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Amid widespread disease, death, and poverty, the major powers increased their military spending in 2020

April 27, 2021

Last year was a terrible time for vast numbers of people around the globe, who experienced not only a terrible disease pandemic, accompanied by widespread sickness and death, but severe economic hardship.

Even so, the disasters of 2020 were not shocking enough to jolt the world’s most powerful nations out of their traditional preoccupation with enhancing their armed might, for once again they raised their military spending to new heights.

During 2020, world military expenditures increased to $1,981,000,000,000—or nearly $2 trillion—with the outlays of the three leading military powers playing a major part in the growth.  The US government increased its military spending from $732 billion in 2019 to $778 billion in 2020, thus retaining its top spot among the biggest funders of war preparations.  Meanwhile, the Chinese government hiked its military spending to $252 billion, while the Russian government raised its military outlay to $61.7 billion.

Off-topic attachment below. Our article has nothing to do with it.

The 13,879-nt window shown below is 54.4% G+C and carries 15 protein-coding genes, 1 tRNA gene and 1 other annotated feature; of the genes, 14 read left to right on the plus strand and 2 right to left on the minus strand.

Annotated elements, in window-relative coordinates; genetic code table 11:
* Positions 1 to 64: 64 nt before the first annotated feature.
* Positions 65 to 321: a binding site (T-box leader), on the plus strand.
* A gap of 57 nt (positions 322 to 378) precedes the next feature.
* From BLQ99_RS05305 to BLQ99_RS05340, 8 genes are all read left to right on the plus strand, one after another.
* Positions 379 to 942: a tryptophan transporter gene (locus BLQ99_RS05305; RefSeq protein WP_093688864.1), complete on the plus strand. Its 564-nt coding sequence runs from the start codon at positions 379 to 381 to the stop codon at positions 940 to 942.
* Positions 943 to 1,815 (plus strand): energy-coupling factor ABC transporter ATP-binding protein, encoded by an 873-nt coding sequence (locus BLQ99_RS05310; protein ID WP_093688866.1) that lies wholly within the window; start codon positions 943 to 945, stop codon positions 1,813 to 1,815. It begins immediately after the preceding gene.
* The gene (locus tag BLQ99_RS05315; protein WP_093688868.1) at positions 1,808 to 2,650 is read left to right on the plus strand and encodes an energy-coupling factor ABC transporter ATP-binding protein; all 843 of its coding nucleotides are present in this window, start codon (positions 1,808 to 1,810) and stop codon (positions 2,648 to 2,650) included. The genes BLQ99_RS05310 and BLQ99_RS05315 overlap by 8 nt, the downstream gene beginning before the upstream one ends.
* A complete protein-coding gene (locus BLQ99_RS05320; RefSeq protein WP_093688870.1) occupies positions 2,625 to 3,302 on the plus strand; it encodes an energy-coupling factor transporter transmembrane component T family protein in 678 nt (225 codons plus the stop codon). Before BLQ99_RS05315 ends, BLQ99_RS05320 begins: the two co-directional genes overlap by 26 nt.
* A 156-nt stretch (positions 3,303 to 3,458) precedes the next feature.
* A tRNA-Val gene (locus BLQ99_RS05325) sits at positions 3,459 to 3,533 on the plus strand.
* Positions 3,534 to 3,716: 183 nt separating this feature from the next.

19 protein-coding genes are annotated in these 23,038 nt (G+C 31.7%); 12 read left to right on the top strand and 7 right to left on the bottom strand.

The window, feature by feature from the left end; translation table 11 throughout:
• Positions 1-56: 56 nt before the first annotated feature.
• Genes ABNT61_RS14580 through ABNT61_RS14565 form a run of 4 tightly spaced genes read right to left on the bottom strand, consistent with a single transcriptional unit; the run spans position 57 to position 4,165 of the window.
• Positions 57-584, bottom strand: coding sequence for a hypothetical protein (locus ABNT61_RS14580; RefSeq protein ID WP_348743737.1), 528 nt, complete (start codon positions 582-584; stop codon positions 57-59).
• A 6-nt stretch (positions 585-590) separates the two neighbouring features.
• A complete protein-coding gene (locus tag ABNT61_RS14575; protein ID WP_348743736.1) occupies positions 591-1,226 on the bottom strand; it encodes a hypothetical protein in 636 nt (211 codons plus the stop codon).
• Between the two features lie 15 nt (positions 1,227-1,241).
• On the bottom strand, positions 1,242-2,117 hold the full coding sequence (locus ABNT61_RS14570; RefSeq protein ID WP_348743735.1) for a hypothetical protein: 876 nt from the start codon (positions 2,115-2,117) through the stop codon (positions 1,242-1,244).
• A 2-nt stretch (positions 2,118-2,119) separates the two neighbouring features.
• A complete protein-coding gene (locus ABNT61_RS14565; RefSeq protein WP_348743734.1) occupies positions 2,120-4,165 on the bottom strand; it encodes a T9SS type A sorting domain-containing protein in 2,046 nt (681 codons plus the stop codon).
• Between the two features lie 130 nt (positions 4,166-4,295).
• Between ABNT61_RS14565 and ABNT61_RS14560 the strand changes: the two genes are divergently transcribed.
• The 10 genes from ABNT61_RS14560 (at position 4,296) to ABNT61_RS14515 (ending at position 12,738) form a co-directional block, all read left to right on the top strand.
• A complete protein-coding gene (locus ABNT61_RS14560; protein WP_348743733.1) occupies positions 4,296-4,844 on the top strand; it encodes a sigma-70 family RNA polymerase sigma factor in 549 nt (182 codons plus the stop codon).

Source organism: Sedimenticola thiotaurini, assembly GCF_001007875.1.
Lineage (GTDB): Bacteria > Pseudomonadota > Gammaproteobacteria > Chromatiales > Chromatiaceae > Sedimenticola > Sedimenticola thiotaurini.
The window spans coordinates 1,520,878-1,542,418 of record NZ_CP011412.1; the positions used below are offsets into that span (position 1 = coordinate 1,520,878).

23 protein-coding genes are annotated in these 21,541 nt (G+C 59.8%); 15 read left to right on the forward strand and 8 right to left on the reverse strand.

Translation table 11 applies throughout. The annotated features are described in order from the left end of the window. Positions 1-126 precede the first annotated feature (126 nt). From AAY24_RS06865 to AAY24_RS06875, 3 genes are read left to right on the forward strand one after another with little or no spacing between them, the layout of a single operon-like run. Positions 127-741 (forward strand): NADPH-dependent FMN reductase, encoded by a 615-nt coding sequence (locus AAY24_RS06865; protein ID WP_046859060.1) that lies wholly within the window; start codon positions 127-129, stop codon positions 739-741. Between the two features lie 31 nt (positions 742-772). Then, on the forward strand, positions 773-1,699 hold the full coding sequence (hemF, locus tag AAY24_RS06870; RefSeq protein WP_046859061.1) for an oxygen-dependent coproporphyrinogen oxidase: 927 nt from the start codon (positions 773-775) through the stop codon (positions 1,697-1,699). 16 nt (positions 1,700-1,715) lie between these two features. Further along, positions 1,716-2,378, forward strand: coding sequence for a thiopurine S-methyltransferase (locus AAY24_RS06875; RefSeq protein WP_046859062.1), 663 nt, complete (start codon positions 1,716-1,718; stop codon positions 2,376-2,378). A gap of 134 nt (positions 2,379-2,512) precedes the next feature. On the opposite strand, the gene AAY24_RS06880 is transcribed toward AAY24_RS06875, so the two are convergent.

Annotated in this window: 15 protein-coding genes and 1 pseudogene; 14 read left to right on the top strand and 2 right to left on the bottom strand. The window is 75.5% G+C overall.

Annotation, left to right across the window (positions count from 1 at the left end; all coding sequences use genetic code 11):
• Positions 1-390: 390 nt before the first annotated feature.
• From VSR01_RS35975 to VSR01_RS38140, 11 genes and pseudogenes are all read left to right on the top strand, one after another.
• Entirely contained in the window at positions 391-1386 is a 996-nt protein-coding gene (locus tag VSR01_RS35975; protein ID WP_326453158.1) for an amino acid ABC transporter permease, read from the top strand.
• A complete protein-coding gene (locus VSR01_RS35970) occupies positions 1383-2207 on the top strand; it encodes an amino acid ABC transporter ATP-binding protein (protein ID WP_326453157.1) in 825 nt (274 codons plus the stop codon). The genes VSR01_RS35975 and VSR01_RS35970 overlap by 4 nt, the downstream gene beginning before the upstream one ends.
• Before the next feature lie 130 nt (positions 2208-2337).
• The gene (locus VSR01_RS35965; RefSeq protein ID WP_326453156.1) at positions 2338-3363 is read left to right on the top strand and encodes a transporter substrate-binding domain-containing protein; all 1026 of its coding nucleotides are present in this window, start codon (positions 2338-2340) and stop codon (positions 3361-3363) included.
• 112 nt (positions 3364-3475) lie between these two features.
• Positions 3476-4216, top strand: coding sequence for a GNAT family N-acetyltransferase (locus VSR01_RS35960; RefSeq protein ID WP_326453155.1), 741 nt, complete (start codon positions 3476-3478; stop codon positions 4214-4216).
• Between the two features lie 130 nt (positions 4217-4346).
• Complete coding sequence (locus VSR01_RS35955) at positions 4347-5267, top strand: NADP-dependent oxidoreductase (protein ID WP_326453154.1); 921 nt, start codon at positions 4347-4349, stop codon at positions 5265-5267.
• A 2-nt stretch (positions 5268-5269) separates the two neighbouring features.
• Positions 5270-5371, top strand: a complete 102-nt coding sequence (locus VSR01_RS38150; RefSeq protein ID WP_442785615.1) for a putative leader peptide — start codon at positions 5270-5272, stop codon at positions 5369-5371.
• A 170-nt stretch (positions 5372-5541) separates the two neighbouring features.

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The solution to climate change must include nuclear disarmament

April 22, 2021

by Carlos Umaña

In this global crisis caused by the COVID-19 pandemic, the world has become aware of the importance of following science and evidence in policymaking, and there is a greater understanding of where true security actually lies and which countries and systems are more capable of protecting their people. 

This pandemic is a symptom of a disease that ails humanity, and that could very well lead to more pandemics once this one is over, if we, as a global community, do not take drastic action.